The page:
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Yodle, Ambassador Rev Up Local Online Sales

By: 31 October 2007

When it comes to third-party local ad sales, apparently, more is the merrier – especially with the powerful incentive of ReachLocal’s $300 million valuation. Yodle and Ambassador Internet are two of the more recent names to consider, on top of ReachLocal, WebVisible, Weblistic, Cornerstone, RHD’s LocalLaunch and Idearc’s Inceptor.

I met with the heads of Yodle (“Get Found!”) and Ambassador Internet Media last week in New York. Yodle, formerly known as NatPal, has 600 customers, and is selling itself as a branded destination. Ambassador Internet, a spinoff of Ambassador Yellow Pages, has 4,500 customers and focuses on consultative sales rather than a branded site. Both companies feature dedicated call tracking and measurement, and day parting “pause” capabilities.

Yodle was launched in 2005 by Nathaniel Stevens, a student at the University of Pennsylvania. It was developed in Wharton’s small-business incubator, quickly learning to stay away from the oversaturated restaurant marketplace and focus instead on services. “Caterers, yes; full-service restaurants, no,” says Stevens. This April, the company recruited Community Connect head Court Cunningham to be its CEO.

The company has developed a media planning tool based on machine learning, boosting click conversion rates and enabling businesses, among other things, to pause advertising campaigns (i.e., Jewish locksmiths can take Saturdays off). Stevens says 80 percent of the process is automated.

Yodle sells tiered SEM services as $500, $1,000 and $1,500 and provides advertisers with call-to-action “AdverSites” that include templated formats to make their information/copy points more searchable. The AdverSites include live chat, and also boast myriad “customer touchpoints,” such as appointment pages and special offers. In the future, it plans to launch click-to-call and coupons. The average buy is around $900.

It’s very early in the game, but the company’s top markets are currently Washington, D.C., Atlanta, Boston and New York, and it sells its services via a combination of inside and outside sales. The company had just three salespeople three months ago, but now it has 15. By the end of 2007, it hopes to have 20 to 24 salespeople.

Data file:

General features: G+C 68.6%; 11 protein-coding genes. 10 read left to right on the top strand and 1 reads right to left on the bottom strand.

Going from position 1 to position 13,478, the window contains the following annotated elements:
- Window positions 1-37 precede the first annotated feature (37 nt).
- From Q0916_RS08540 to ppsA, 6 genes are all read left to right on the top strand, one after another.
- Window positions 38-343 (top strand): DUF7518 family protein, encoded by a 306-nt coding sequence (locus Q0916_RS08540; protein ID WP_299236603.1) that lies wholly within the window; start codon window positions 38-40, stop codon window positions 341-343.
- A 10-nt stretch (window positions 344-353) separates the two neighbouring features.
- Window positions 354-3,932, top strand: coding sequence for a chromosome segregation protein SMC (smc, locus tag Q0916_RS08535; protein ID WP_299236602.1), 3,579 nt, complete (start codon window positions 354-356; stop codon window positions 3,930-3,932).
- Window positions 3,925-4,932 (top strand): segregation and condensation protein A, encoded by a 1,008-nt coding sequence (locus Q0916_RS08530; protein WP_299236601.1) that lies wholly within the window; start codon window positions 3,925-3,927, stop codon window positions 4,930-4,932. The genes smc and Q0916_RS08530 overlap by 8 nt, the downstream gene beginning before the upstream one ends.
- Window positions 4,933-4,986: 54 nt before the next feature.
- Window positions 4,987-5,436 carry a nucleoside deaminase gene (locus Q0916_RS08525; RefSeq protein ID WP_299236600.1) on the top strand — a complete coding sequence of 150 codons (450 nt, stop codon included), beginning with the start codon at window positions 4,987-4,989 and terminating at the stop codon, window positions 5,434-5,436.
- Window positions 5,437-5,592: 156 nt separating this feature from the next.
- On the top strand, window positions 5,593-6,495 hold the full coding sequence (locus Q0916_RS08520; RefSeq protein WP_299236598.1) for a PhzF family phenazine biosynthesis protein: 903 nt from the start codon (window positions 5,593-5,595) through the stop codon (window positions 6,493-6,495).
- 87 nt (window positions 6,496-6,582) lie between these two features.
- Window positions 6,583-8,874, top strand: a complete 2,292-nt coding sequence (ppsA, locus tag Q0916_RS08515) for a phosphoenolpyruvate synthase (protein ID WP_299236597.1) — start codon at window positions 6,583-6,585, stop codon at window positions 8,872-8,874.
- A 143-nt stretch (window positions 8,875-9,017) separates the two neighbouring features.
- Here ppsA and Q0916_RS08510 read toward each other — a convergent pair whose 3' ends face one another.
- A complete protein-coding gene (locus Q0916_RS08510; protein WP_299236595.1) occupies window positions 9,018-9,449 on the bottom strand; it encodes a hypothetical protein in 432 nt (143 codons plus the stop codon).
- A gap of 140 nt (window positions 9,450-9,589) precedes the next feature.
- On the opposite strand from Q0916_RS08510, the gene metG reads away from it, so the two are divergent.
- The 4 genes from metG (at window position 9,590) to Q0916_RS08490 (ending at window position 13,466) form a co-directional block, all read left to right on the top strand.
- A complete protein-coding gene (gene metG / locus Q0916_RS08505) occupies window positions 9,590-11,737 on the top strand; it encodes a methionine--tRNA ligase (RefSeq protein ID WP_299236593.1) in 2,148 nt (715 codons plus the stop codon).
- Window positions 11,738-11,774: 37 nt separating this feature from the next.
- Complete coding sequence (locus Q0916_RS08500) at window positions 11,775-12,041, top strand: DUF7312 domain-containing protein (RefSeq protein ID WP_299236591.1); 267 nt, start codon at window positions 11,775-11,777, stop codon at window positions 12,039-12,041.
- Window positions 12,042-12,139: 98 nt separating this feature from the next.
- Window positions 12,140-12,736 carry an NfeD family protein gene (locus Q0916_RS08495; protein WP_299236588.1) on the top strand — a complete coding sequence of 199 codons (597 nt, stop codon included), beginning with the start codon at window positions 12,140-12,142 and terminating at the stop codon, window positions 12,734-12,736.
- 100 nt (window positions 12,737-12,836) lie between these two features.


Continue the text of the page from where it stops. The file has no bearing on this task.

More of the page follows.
Stevens stresses that a key differentiator is that the company plans to build the Yodle brand. “We want to be the OEM of local search,” he says. The company has raised $3.5 million from Bessemer Ventures and others, and hopes to raise up to $10 million more.

Ambassador, meanwhile, is feeding off a large independent Yellow Pages operation serving the New York metro area. It had previously worked with ReachLocal, but in fall 2005 opted to go its own way. It provides its customers with a five- or six-page Web site and typically takes out 20 to 30 keywords on their behalf, although it has the capability to manage up to 1,000 keywords. The average spend of its 4,500 customers is more than $2,000 per month.

“We get about $5,000 a year for print, and $25,000 for Internet,” says President and CEO Kathy Hipple, emphasizing why the Internet is where the action is for the company. The company also believes that the Internet allows it to better serve narrow, vertical categories (i.e., “mold resuscitation”).

While some companies are pushing a combination of SEO and SEM, VP of Internet Strategy Rich Hargrave says Ambassador is mostly pushing its SEM solutions. The problem with SEO – organic search results — is you can’t stay on top, he says. He adds that Ambassador sends it customers e-mail reports every day. “After a month, they are comfortable with them,” he says.

Currently, Ambassador has 40 people on the Internet side in New York, but it is also branching out with sales operations launched in Philadelphia, Tampa and Texas. There is also a national sales operation.



One Comment

One Comment »

  • Dennis Yu said:

    Congrats to Nat Stevens. I remember reading his biz plan 3 years ago and it’s amazing to see how far he has come. Congrats! There will be room for many local players, it’s still a green market with no dominant players or strong name recognition.

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